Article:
You might notice fingerprints in the clay beads. You might notice relics of animal interaction with the pieces, maybe birds have found a place to perch or rest. We might see rust, we might see moss, we might see moments where the pieces have been in place and will grow in relationship to place and transform because of place. And I think we begin to notice how place begins to affect everything that we're trying to control. In a sense, we're in collaboration with and not in a controlling state of nature and our relationship to it.

I've been thinking a lot about empowerment. Empowerment in the past has always been very masculine centered for me, and I've looked towards a warrior mentality to feel empowered. And more recently, especially since becoming a parent, I have found a lot of power in the feminine or that which is self-aware and self-adorned, and that putting a necklace on or taking a moment to adorn oneself with grace is actually an incredible sense of empowerment.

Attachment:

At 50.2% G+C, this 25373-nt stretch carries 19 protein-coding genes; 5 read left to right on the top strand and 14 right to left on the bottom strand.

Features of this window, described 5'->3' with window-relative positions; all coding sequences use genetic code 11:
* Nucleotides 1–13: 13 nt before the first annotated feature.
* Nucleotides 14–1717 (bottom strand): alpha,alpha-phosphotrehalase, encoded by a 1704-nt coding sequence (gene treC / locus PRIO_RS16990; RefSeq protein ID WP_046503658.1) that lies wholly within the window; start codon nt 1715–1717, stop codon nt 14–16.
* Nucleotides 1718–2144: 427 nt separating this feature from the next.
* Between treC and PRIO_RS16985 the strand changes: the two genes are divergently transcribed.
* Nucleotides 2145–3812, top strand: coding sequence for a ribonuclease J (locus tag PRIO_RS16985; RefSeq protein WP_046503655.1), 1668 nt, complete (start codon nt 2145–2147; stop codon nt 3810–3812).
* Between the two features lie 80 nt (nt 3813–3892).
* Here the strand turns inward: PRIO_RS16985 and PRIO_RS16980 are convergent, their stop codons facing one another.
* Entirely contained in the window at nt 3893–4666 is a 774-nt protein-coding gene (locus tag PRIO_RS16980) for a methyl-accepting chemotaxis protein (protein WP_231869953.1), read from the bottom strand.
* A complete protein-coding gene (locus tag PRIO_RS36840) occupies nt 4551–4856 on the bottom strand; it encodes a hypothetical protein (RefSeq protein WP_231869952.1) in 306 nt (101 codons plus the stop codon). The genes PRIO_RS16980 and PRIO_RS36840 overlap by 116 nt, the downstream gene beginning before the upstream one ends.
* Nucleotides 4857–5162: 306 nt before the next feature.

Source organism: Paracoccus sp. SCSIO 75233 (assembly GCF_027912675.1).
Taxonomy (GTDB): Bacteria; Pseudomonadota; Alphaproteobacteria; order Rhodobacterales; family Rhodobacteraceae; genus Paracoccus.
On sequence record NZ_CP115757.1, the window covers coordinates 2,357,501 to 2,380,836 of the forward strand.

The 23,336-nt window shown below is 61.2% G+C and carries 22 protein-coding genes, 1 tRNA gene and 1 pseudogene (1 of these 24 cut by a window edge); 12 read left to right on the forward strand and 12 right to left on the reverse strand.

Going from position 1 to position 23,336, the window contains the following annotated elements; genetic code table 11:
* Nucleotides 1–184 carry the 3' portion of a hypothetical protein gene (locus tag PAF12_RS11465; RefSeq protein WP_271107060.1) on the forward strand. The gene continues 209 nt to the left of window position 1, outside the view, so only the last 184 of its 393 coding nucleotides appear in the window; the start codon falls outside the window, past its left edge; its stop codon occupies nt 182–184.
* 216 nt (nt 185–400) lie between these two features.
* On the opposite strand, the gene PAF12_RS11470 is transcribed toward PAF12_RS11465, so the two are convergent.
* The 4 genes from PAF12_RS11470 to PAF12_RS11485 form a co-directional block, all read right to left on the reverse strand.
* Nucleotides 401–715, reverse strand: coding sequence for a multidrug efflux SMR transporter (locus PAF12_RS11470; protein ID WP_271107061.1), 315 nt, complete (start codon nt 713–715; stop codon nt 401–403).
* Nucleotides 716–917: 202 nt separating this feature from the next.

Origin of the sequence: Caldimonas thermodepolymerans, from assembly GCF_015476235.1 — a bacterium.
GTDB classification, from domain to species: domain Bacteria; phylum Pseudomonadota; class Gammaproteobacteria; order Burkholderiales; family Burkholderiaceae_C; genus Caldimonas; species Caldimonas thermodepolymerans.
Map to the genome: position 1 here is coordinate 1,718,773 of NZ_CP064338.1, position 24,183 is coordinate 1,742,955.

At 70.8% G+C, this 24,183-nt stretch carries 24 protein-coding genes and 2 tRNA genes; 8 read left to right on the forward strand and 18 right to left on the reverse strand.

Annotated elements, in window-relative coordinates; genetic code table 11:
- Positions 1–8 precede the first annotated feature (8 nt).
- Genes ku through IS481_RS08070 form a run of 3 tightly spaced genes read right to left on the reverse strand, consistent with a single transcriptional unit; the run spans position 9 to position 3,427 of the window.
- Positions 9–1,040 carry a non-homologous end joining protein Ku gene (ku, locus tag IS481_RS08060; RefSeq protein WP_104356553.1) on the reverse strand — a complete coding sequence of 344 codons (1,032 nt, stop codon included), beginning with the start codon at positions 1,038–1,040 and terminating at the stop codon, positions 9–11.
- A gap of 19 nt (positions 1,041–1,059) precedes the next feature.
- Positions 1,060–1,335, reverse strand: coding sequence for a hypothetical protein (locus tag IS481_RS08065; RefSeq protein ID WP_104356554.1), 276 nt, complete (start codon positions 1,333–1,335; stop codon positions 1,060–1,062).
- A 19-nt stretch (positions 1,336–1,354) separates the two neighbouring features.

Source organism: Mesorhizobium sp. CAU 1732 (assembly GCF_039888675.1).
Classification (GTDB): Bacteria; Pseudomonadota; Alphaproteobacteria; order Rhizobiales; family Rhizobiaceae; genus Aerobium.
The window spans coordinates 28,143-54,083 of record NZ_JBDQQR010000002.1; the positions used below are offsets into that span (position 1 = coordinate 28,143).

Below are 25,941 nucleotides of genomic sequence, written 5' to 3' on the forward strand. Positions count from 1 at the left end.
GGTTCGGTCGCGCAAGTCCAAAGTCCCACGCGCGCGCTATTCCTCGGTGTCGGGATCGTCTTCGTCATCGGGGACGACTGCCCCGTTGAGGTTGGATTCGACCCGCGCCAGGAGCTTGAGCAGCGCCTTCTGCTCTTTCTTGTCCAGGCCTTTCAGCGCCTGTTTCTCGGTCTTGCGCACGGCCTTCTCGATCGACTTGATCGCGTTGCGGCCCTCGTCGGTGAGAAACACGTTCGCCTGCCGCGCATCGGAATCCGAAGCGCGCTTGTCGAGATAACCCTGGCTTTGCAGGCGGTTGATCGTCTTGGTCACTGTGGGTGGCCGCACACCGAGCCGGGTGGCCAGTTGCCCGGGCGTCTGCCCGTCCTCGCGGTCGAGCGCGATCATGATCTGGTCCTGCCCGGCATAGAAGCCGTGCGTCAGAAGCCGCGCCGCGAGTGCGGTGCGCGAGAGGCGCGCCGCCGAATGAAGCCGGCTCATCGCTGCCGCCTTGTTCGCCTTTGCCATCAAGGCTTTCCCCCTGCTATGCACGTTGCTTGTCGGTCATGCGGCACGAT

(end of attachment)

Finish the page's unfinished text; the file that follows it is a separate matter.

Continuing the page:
And so, the necklaces are not warrior-making, but they're objects of empowerment and that they give a sense of self-respect and a moment of aesthetic consideration, which gives it a sense of power that I have been looking for in my life. And I look forward to transforming my power from aggression to grace.

I also think that the forms became sort of inherently feminine. And I think that most of my work is a self-portrait of sorts. As someone who is two-spirit or has always struggled with gender and trying to understand it, I feel like my story is best told from my own bodily experience. So I'm making myself in a sense, and this is how we empathize in the world, is when we see ourselves in something else. It's easy to see oneself in another person, maybe of the same gender or the same race or the same community, and can we push ourselves to begin empathizing with something that doesn't look like us, be it a person, a gender, or even something like a tree or a bird or an animal, or even weather patterns or something that's part of our natural world?